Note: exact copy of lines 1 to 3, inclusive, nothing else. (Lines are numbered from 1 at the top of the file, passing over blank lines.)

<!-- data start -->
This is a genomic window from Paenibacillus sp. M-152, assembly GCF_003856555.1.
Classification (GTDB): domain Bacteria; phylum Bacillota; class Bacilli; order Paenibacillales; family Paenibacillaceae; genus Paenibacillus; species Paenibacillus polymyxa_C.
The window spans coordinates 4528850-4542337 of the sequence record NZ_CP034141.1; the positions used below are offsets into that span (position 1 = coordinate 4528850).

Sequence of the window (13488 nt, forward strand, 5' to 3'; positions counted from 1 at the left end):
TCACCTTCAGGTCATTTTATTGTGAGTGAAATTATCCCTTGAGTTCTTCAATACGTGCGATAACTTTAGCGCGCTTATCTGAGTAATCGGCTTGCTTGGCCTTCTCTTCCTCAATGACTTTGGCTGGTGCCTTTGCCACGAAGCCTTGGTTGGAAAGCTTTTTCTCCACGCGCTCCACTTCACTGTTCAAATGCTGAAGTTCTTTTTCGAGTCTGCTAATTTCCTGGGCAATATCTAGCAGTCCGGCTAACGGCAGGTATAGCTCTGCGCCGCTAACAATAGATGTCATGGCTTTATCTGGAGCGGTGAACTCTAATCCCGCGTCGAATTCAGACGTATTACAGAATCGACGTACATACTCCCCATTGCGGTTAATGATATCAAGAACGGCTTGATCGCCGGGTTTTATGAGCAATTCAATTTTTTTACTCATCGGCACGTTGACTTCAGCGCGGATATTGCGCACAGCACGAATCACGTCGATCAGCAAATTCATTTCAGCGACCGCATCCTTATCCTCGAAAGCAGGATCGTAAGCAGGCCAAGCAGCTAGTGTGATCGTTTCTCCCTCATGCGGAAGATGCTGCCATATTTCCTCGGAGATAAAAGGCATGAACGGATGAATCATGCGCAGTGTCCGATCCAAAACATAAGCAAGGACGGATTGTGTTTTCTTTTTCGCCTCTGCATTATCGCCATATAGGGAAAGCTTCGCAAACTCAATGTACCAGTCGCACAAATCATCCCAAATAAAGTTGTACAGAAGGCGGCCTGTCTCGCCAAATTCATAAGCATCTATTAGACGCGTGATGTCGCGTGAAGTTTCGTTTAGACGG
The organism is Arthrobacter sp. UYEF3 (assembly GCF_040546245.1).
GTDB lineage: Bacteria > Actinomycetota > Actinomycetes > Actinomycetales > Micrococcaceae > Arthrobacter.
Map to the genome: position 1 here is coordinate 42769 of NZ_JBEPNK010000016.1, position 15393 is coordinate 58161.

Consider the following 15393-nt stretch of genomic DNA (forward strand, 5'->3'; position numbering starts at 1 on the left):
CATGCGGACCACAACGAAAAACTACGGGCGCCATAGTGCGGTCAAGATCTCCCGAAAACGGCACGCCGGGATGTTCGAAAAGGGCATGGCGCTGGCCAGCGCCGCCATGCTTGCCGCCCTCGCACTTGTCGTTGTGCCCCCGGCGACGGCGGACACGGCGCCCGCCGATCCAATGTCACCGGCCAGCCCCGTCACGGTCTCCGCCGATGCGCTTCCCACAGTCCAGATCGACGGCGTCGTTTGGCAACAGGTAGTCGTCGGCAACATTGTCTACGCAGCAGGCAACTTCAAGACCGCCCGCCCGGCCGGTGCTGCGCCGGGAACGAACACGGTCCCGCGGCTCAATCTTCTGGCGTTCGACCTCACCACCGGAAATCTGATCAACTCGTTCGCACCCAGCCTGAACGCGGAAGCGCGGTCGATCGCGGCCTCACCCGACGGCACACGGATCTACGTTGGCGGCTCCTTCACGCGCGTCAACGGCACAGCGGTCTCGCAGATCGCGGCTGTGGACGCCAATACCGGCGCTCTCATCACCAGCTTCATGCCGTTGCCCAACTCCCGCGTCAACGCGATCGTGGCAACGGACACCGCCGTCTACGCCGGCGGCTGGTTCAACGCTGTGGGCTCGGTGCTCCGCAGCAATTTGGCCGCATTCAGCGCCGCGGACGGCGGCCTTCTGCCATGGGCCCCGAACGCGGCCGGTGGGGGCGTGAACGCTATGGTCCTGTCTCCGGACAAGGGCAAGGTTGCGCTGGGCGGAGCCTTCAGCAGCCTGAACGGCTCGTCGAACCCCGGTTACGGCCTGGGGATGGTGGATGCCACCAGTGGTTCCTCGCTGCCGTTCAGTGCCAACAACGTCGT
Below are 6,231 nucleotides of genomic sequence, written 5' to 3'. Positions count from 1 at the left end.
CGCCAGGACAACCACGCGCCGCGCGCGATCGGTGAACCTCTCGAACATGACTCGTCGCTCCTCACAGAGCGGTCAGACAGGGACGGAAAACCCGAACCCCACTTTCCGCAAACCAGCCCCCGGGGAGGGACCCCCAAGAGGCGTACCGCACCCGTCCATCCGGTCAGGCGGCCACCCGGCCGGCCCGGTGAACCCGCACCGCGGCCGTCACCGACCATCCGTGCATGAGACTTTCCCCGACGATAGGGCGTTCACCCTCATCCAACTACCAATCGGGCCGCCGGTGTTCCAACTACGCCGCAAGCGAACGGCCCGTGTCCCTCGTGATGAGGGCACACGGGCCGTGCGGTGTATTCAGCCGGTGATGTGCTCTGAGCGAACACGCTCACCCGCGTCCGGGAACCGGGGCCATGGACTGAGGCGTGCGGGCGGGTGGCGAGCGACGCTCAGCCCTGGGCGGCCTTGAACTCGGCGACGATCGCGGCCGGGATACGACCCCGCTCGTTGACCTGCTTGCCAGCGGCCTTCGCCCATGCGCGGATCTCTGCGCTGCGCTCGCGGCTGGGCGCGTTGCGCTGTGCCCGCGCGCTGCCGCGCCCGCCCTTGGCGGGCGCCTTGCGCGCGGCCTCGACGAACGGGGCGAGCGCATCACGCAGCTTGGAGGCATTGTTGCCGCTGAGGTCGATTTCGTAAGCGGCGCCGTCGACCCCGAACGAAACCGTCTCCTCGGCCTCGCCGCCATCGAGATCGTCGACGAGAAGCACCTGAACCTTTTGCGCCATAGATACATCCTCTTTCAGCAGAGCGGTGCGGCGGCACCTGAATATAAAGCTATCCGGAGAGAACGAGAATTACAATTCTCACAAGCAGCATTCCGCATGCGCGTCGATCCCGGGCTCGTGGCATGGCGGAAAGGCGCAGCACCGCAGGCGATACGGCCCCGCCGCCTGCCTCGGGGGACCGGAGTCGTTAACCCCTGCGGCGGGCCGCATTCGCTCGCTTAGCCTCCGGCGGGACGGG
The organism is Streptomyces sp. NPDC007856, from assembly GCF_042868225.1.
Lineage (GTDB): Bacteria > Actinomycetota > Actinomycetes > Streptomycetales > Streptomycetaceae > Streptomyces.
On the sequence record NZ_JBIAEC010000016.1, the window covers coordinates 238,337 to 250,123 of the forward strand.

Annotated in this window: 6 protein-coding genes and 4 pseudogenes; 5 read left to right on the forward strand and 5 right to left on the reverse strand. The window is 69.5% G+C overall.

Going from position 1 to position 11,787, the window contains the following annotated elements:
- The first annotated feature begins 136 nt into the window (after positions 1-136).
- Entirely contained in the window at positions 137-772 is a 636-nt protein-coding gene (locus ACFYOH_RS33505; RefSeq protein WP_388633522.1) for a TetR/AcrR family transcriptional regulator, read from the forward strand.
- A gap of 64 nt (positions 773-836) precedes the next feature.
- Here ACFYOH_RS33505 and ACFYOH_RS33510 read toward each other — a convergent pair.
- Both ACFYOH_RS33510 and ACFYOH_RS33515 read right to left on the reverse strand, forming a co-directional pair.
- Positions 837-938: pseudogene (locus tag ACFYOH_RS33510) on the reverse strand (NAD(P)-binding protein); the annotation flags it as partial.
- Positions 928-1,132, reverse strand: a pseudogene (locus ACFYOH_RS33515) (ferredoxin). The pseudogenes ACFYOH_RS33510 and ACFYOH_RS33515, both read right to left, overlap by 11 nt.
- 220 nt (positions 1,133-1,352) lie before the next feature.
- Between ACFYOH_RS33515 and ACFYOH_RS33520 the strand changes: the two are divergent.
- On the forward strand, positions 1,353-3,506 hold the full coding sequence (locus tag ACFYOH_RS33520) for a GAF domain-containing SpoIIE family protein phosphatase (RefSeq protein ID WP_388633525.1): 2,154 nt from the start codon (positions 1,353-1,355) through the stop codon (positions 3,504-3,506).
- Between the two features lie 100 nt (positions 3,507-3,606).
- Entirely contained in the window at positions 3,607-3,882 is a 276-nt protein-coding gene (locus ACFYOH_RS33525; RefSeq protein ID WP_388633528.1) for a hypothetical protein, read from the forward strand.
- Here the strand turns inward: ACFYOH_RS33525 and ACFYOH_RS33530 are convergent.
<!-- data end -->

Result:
This is a genomic window from Paenibacillus sp. M-152, assembly GCF_003856555.1.
Classification (GTDB): domain Bacteria; phylum Bacillota; class Bacilli; order Paenibacillales; family Paenibacillaceae; genus Paenibacillus; species Paenibacillus polymyxa_C.
The window spans coordinates 4528850-4542337 of the sequence record NZ_CP034141.1; the positions used below are offsets into that span (position 1 = coordinate 4528850).